Pandora Well-Known Member

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    We have a similar situation, and I have that in common with Obama too. But we went about things differently, Obama and I.

    I grew up without a dad like him and bi racial, like him. My mother hated the native or Spanish side of us and (except the food) did not want us to have anything to do with that part of our lives. I looked for it anyway, but I looked for the best of it.

    Obama embraced it all. Gang banger, drugs exc. along with the culture. I embraced the traditions minus the drinking so much you take a base ball bat to your new car. I can relate to not having a dad, Dads are important, I can relate to being part of another race that maybe the parent you do live with either doesn’t like doesn’t accept or doesn’t care about. He could have embraced his community and culture without embracing the drugs, violence with it. I did and I am just a girl!
     
  7. Bunz

    Bunz New Member

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    My copy is the post 2004 printing. I doubt the 95 printing was anything more than a few thousand copies. Either way, I think his time as Harvard Law President is what triggered an initial interest in him. But either way, it was originally printed in 95.

    http://en.wikipedia.org/wiki/Dreams_from_My_Father
     
  8. UShadItComing

    UShadItComing New Member

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    Woah, Woah, is that jooish for whoa?
     
  9. SW85

    SW85 New Member

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    "Whoa"? What are you, Al Pacino in Scent of a Woman?
     
  10. UShadItComing

    UShadItComing New Member

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    There's always an excuse for a typo or spelling mistake but there's no excuse for stupidity.

    ------------------------

    Dictionary.com Unabridged (v 1.1) - Cite This Source - Share This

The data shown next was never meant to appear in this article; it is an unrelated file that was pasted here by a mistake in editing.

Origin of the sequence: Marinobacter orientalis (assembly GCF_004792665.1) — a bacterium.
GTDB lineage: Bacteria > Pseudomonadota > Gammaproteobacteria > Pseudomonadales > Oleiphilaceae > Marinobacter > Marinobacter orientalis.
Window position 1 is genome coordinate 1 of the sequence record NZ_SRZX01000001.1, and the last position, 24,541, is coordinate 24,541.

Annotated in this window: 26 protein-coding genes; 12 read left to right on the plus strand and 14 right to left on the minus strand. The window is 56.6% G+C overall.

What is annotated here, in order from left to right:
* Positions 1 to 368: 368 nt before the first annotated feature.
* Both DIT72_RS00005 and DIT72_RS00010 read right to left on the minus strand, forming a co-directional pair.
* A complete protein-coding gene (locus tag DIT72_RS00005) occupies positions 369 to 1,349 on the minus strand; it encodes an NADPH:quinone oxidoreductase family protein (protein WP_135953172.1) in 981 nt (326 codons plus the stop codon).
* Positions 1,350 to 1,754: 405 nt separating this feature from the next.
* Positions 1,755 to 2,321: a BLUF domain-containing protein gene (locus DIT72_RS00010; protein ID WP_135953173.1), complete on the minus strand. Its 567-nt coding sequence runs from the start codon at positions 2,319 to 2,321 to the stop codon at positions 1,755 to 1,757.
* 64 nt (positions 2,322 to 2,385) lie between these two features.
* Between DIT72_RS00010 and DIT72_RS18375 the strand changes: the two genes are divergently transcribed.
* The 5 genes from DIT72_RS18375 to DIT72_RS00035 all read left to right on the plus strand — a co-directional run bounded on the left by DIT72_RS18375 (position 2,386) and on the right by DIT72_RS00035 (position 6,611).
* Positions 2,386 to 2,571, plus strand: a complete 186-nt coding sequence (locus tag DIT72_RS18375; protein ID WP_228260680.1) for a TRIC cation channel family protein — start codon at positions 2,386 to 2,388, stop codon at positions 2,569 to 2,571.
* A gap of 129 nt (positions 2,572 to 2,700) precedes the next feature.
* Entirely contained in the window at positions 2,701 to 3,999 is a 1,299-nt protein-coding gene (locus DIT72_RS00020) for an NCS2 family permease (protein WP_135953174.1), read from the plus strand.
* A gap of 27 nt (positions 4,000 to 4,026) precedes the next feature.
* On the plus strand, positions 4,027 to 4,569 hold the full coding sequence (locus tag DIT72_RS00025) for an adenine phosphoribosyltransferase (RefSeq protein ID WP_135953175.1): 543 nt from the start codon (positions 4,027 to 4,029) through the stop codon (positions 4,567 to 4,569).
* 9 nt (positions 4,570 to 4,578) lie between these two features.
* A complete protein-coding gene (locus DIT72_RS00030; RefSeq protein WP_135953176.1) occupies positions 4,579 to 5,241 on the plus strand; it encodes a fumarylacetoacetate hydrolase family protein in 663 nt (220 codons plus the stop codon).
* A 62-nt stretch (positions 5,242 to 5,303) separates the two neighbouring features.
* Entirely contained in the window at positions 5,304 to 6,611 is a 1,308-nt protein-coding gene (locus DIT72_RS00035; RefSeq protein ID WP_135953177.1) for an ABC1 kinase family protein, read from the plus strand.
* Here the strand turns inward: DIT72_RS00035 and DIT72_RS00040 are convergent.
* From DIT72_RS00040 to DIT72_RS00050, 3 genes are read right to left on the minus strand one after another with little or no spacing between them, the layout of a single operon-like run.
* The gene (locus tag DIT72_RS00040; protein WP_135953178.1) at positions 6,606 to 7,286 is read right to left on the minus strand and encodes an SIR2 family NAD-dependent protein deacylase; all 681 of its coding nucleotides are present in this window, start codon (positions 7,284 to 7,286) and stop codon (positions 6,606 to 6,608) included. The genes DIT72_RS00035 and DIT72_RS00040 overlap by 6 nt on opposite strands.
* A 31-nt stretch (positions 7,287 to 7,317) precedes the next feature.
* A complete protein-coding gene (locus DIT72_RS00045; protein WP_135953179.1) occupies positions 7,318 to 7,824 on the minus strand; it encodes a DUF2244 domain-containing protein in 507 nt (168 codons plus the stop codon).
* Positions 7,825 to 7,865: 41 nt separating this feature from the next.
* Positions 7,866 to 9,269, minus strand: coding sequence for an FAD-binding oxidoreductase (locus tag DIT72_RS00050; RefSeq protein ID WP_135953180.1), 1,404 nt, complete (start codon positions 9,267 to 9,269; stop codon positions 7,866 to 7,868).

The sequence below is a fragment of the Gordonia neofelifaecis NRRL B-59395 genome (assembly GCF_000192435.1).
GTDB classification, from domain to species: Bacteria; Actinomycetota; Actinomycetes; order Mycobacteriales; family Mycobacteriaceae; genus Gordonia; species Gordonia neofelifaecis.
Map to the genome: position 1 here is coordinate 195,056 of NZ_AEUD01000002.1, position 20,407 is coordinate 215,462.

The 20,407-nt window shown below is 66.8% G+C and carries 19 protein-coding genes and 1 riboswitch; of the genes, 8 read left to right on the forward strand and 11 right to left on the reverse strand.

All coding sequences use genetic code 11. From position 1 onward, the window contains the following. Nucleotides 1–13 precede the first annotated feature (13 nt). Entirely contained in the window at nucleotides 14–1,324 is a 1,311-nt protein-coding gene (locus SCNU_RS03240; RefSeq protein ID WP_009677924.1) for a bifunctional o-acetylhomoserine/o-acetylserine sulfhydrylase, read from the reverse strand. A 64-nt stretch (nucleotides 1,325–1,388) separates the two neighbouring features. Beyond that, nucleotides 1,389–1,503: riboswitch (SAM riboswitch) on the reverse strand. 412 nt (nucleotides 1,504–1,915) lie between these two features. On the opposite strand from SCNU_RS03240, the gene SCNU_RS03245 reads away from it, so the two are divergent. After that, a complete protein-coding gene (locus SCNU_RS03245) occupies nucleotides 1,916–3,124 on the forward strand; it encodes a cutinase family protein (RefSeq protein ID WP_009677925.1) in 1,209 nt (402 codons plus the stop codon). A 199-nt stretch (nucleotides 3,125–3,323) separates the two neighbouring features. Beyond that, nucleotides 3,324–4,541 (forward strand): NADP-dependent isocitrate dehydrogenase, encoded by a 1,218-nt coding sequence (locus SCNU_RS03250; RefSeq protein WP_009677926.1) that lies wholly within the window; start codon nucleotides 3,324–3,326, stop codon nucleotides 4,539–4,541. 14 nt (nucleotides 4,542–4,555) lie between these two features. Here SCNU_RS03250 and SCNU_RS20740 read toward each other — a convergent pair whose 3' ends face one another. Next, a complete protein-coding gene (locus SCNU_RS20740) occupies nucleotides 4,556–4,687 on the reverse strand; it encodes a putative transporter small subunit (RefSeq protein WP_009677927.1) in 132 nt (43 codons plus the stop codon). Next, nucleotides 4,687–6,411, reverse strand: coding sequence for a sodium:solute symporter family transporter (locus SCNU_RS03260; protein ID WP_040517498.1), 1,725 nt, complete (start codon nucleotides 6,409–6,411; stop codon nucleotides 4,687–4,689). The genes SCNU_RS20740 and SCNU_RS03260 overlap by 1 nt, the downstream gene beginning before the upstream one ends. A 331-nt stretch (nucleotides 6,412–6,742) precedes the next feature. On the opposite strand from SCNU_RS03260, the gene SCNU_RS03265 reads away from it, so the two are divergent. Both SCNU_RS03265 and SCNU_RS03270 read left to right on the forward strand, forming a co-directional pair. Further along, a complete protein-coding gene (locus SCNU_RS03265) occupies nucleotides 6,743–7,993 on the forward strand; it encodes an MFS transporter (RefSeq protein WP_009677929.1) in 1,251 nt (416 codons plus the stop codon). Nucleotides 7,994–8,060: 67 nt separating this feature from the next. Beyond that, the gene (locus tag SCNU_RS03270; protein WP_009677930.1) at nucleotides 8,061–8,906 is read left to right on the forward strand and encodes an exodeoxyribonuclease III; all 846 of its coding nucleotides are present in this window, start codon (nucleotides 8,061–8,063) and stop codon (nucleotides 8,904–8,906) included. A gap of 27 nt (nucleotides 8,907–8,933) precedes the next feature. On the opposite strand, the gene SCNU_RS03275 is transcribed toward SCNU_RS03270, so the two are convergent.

whoa Audio Help /ʰwoʊ, woʊ/ Pronunciation Key - Show Spelled Pronunciation[hwoh, woh] Pronunciation Key - Show IPA Pronunciation
    –interjection stop! (used esp. to horses).


    --------------------------------------------------------------------------------

    [Origin: 1615–25; dial. var. of ho2]
    Dictionary.com Unabridged (v 1.1)
    Based on the Random House Unabridged Dictionary, © Random House, Inc. 2006.
     
  11. SW85

    SW85 New Member

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    :rolleyes:

    Who cares?
     
  12. UShadItComing

    UShadItComing New Member

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    It seems to me that you care very much because you're the one who wanted to pick out typos of mine for some mileage. Now you get yourself all testy when you find you can't spell simple words and I pick up on them. Typo my a-s!

    Woah, woah, woah, and your donkey just keeps going faster!

    Now continue on your way flailinig and bouncing out of control down the trail but be careful who you mess around with in the future when you want to be cute about spelling.
     
  13. SW85

    SW85 New Member

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    Huh? When have I ever mocked you on the basis of typos, you obnoxious little savage?

    I have pointed out your improper use of words, like "racist" and "uppity." But that's a matter of diction, not orthography. Your deliberate misuse of words to choke off debate or mangle the issues is quite a few orders of magnitude worse than harmless typos on an Internet forum about which I care more or less not at all.
     
  14. Federal Farmer

    Federal Farmer New Member

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    STILL insulting the members? Too bad, that's ANOTHER report on you!
     
  15. Pandora

    Pandora Well-Known Member

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    and dont forget he told big rob to shut up at least twice that I can think of


    and he said that I and then named a number of others were in a circle jerk
    that is a horrid sexual disgusting comment


    and he repeatedly insulted basicly ever member on this forum who is not a koolaid drinking Obama supporter